While listening one of those call in car shows on the radio, a lawyer asked the question, "Do daytime running lights cause my gas mileage to go down?" I agree completely - stupid question.

Anyways, the answer from the hosts was that it could only cause such a negligible decrease that you would not even be able to compute it reliably.



If I am not wrong its a coil which takes care of the headlights and horn, not the petrol. If you start the car with the lights on, chances are you will burn the coil. It shouldn''t have any effect in gas usage. I doub''t anyone would design a vehicle to use gas to run the lights. IMHO that would be a very bad design.

Regarding work done - A flywheel stores energy which reduces the work done.

quote:
Original post by kirkd
But, is this right? Would daytime running lights have ANY impact on MPG performance? My argument is that an increased expenditure of electricity does not translate into an increased load placed upon the alternator. Yes, the electricity produced by the alternator will be used to displace the drain on the battery by the running lights, but there is effectively zero increase in drag as induced by the alternator.



Surely the battery has to recharged. From my understanding in my years of mechanical engineering the chances of battery of going down will increase if you start the engine without switching lights off.



Lot more is there to working of a car than whats there on that site :-).
0

Share this post


Link to post
Share on other sites
I think the true essence of the question is, "Does electrical drain while the car is running translate into increased gas usage." Again, if an increased electical demand leads to an increased physical load on the alternator, the answer is yes. I didn''t think it mattered. I assumed (wrongly, apparently) that the alternator had a constant load applied and the regulator controled whether the generated electricity was applied to the battery or wasted.

-Kirk
0

Share this post


Link to post
Share on other sites
Why should a regulator do that? Have you ever seen a huge cooler with a dummyload below your bonnet? This would only increase the danger of burning your car! Well, however, I can only guarantee that this isn''t the case in German cars, but however, American car technology is said to be inferior...
0

Share this post


Link to post
Share on other sites
quote:
Original post by kirkd
OK, this is truly the wrong place to ask this, but I had to find some like minded folk to tell me I''m an idiot or I''m right.

While listening one of those call in car shows on the radio, a lawyer asked the question, "Do daytime running lights cause my gas mileage to go down?" I agree completely - stupid question.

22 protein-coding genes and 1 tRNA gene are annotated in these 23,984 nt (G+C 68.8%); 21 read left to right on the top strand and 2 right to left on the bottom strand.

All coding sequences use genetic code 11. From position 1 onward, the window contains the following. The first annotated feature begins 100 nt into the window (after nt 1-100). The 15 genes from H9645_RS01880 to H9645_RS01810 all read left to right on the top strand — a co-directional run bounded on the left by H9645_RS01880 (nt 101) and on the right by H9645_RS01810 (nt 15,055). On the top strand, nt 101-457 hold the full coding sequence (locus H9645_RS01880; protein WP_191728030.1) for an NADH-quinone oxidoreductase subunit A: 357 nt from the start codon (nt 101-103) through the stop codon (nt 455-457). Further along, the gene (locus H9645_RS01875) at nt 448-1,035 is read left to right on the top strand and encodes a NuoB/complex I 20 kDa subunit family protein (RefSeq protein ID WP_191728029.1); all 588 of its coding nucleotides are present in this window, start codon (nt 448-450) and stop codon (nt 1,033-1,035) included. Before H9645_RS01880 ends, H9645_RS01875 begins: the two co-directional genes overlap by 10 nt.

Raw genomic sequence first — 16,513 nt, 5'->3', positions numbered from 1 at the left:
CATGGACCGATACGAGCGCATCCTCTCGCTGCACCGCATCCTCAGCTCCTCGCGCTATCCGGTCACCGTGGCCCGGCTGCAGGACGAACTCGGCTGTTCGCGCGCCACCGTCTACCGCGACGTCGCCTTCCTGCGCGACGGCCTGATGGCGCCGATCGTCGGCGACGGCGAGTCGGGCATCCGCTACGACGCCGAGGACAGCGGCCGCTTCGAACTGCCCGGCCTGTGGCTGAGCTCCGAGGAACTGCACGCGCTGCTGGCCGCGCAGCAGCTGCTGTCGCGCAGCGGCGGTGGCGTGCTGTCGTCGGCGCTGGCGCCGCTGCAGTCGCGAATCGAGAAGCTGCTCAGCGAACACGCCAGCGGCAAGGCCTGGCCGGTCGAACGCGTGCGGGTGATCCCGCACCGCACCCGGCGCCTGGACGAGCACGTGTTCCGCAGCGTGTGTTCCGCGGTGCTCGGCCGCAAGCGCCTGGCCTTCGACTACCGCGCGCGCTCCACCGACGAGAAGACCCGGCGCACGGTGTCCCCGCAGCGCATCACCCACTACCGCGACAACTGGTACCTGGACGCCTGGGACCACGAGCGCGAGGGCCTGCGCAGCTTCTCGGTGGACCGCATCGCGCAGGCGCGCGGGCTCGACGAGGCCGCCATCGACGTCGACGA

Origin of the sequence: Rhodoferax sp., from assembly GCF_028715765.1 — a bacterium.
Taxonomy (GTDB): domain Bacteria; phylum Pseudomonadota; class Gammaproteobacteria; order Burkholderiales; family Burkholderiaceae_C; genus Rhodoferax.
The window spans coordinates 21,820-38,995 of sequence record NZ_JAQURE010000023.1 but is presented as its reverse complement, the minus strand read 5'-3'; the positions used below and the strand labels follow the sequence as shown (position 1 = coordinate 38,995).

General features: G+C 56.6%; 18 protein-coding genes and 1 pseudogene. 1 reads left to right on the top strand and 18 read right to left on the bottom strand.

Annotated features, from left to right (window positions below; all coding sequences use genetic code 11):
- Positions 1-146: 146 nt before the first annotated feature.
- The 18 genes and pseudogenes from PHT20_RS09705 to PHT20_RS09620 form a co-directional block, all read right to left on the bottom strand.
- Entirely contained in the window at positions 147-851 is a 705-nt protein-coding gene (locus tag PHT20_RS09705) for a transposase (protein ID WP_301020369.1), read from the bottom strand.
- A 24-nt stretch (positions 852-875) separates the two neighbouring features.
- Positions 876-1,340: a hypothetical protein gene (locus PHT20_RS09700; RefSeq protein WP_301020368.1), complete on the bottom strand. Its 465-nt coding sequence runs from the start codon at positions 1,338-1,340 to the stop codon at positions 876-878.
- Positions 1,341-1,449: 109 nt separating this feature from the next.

Anyways, the answer from the hosts was that it could only cause such a negligible decrease that you would not even be able to compute it reliably.

But, is this right? Would daytime running lights have ANY impact on MPG performance? My argument is that an increased expenditure of electricity does not translate into an increased load placed upon the alternator. Yes, the electricity produced by the alternator will be used to displace the drain on the battery by the running lights, but there is effectively zero increase in drag as induced by the alternator.

I welcome all comments. Actually, I just want people to tell me I''m right. 8^)

-Kirk


As long as the coil gets enough voltage to produce the spark need to burn the gas. I don''t see how daytime running light could effect gas miliage unless they draw an abnormal amount current.

0

Share this post


Link to post
Share on other sites
As I understand it, most cars are actually maxing out the alternator during the first 20 to 30 minutes of driving just to recharge drain caused by /starting/ the car. One of several reasons people should walk if they''re only going to be driving 3-5 miles.

Anyways, a friend of mine has a digital miles-per-gallon display in his car that updates every second or so. Turning the headlights on and off didn''t produce any measurable change.
0

Share this post


Link to post
Share on other sites
WTF does it matter man?

This topic is a waste of time, money, bandwidth, energy, power, disk space, ...
even this reply isn''t even worth it!
0

Share this post


Link to post
Share on other sites
Actually, if your alternator is in good condition, it only takes 3-5 minutes to recharge a cold cranked battery. I drive nearly EVERYWHERE because where I live it is 110 degrees(F) a huge chunk of the year.

Technically, using your lights DOES lower milage due to the extra load from the engine turning the alternator. But it is so miniscule that it really does not matter. Using your Air Conditioning dwarfs headlight power consumption - shut off your AC first...

My bits,
Landsknecht

PS - Inferior auto technology??? Come on - we burn dinosaurs just as good as you...